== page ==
Sunday, April 24, 2011

Not everything is urgent

Have your corporate employers pounded a sense of urgency into you?  Do you have direct reports or peers that don't seem to get it?  These are the typical questions that in-house counsel confront in a corporate environment.  The flip side is a recognition that urgency may be overdone, and that it's important for in-house counsel and their clients to sort the truly urgent from the merely important.  This is the theme in a recent post by consultant Ron Ashkenas, in The Right Response Is Not Always Instant.

Ron writes:
"I don't know about you, but I see this phenomenon more and more these days: Everything is portrayed as urgent and requires immediate response, as though we're living in a constant state of emergency. It's not just in regard to external customers or clients, as in my example. Many of the people who work in staff functions such as IT, HR, Legal, and Finance are also under siege from a constant stream of urgent requests from their internal business partners. . . ."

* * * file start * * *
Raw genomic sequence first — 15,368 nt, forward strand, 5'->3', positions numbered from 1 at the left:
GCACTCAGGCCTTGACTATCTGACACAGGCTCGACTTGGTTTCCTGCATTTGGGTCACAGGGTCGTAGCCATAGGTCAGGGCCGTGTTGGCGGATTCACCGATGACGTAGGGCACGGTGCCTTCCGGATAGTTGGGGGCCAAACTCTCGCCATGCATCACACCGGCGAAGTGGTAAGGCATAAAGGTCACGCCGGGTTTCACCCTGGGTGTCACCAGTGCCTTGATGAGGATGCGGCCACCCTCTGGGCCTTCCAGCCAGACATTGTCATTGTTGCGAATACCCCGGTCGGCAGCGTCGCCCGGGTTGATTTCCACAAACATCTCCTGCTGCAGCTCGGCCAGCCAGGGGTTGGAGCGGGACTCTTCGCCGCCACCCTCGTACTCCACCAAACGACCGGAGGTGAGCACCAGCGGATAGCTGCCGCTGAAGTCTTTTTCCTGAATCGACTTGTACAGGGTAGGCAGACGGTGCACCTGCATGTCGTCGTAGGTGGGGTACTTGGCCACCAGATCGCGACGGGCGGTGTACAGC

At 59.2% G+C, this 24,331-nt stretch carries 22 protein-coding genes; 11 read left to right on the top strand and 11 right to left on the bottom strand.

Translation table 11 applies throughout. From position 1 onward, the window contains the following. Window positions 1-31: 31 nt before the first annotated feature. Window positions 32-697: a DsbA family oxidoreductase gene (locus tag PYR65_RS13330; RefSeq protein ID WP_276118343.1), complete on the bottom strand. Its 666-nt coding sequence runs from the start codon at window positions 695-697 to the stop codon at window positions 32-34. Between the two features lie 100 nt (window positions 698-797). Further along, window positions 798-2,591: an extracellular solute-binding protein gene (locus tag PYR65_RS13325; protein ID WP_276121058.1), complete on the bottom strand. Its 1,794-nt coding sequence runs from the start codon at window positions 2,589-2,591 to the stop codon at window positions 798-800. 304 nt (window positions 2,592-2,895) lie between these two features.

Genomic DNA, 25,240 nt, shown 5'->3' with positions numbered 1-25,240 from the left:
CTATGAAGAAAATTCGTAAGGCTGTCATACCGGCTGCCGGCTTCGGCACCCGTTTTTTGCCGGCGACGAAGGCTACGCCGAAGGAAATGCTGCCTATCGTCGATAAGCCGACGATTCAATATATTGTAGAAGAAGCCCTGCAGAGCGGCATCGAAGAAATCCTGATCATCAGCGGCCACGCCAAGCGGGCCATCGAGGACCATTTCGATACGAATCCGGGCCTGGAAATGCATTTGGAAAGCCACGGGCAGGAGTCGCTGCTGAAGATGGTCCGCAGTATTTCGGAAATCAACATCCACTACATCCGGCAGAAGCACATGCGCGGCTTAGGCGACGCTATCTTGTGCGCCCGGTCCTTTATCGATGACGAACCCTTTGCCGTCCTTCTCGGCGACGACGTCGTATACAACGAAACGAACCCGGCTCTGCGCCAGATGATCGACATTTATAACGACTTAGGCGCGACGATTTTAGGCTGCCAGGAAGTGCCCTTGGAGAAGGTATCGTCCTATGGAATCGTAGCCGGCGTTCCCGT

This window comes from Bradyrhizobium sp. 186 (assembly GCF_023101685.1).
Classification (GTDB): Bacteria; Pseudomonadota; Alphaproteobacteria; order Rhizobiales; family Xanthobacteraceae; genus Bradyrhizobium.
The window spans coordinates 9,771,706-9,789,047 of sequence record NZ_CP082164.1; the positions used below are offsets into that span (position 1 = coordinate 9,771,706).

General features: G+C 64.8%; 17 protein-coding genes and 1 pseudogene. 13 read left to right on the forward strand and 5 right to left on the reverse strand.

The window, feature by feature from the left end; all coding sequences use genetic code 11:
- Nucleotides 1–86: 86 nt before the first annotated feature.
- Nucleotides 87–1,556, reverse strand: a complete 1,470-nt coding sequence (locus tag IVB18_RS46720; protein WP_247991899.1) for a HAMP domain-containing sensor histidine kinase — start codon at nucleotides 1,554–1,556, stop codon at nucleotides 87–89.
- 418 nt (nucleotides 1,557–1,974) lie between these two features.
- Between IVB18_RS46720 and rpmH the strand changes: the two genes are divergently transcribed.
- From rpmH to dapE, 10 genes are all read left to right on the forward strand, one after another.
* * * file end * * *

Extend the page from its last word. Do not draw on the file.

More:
Ron continues:
"In reality, when everything is labeled "urgent," nothing really is. But because friends, family, and business partners often carry smartphones, we assume that they are available to us 24/7, anywhere in the world. As a result, people sit in meetings tapping away at their mobile devices and catch up on phone calls while walking to and from the bathroom. In some ways, technology has turned us into rapid-response junkies."
For a few ideas on managing your clients' urgency, read the full post at The Right Response Is Not Always Instant.  For other thoughts on having a balanced sense of urgency, from the perspective of an attorney, read It’s Urgent!! - The Dangers of Constant Urgency.
And on the theme of the importance of having a sense of urgency, read An Astonishing Lack of Urgency (And What You Can Do About It) and The Common Trait of Highly Productive People, Companies and Countries.
This summary was prepared by Perry Cone and posted at
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